Show simple item record Welsh, Carmen K. Jr. 2017-06-29T14:18:51Z 2017-06-29T14:18:51Z 2015
dc.description.abstract This thesis examines the profound effects of Prohibition on race, politics, and sociology. To explore the role of the 1930s and its influences and potency, this thesis analyzes, through the fiction device, anthropomorphic animals employed in a historical setting, as the first half of this novel-in-progress. Through the story, the 1930s not only reeled from the insanity of the previous decade, the 1920s, it carried over and solidified many contemporary facets of modern life: Jazz, the Arts, Organized crime as well as Racial integration and interrelations. Peopled only by canine characters, “DOG GONE BY” tells the story of Basenji-mix STACEY HANKIN, a recent arrival to Gotham during the early summer of 1932. As part of the Great Black Migration, an exodus that occurred between 1916-1970 when Blacks left the South to migrate North, West and Midwest, and to escape rampant Jim Crow laws, Stacey tries to find opportunities not available in rural Tennessee. Even in the North, segregation and other troubles prevail, making it difficult for Stacey to secure a living. By the time of the story, she has already met and been employed by bootlegger/gangster ‘SLASH’ CASTELLANO, a mutt with wolfish features. “Dog gone by” speaks on themes of one’s past often catching up with one’s present, how profound the effects can be from previous generations. Also, how someone can be gifted/cursed by the vestiges of family history and how societal pressures continue to press on the individual’s free will. en_US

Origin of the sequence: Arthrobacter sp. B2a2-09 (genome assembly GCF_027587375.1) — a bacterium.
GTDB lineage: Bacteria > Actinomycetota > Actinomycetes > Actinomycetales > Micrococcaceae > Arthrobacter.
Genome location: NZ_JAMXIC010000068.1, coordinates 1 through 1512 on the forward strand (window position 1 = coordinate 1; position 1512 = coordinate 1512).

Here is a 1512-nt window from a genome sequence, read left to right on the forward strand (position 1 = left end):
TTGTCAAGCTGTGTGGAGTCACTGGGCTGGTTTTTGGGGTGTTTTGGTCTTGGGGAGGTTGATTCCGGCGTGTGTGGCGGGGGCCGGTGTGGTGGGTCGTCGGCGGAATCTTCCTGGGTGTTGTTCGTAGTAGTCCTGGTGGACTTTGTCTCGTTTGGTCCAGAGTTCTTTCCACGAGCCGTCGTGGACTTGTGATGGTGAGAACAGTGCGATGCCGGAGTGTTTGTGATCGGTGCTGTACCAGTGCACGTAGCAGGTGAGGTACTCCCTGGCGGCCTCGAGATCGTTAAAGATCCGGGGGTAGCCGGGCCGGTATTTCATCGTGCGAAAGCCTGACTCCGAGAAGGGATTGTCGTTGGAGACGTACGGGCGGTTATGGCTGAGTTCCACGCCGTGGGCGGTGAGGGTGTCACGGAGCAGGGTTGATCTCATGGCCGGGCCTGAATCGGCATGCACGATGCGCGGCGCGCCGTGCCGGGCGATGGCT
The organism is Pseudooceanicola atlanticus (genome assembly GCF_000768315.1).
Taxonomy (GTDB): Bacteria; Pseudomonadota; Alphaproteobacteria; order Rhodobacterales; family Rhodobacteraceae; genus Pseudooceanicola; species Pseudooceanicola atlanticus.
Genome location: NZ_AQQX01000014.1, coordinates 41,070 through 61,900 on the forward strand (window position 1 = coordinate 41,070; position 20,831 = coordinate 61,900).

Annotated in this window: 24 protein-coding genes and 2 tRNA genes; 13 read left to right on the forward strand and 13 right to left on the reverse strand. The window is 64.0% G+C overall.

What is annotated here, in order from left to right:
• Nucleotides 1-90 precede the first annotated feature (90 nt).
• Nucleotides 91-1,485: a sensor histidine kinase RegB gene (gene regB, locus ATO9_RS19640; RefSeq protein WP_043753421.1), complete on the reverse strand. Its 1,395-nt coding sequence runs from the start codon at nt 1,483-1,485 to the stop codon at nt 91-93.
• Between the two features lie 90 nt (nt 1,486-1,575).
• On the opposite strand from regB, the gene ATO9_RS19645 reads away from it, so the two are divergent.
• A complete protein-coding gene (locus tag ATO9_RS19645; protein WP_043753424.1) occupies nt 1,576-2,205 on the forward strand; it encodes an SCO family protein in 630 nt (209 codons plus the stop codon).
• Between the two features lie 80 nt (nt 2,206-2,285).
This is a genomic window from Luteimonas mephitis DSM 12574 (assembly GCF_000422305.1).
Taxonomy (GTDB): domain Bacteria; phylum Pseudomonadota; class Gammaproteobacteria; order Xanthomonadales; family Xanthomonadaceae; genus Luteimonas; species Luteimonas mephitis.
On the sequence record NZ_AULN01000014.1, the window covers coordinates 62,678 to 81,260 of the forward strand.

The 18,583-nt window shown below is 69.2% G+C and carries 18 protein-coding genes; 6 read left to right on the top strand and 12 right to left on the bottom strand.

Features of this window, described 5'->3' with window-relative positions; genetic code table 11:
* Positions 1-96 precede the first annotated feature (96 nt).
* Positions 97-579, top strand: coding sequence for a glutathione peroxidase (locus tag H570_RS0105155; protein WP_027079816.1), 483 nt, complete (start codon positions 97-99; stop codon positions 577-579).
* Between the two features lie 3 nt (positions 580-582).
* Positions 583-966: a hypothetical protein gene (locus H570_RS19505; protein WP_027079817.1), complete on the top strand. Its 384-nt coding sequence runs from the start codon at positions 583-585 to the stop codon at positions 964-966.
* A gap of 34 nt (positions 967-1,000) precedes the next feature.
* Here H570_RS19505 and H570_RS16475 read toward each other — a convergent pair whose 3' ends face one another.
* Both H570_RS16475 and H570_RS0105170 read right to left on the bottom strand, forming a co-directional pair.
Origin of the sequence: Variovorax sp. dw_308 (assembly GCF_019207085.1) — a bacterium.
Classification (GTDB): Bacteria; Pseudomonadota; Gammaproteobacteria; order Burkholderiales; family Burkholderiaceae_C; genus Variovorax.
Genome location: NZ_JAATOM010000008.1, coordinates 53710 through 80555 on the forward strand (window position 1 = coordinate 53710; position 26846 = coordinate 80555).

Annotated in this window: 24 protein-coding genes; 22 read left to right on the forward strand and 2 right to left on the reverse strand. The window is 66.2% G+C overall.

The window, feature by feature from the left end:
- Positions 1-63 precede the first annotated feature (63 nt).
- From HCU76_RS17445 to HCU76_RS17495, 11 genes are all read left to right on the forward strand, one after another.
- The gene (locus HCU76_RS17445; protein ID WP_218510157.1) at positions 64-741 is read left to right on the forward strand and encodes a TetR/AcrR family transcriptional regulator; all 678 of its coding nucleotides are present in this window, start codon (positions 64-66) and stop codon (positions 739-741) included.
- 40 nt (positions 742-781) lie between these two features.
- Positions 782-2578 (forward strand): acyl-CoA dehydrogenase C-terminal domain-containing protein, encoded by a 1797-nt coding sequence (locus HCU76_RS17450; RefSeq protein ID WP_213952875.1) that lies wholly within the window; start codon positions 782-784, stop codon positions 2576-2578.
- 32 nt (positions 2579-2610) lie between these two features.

dc.language.iso en_US en_US
dc.publisher MFA in Creative Writing, The University of Tampa
dc.subject dogs en_US
dc.title Dog Gone By: a Novel en_US
dc.type Thesis en_US

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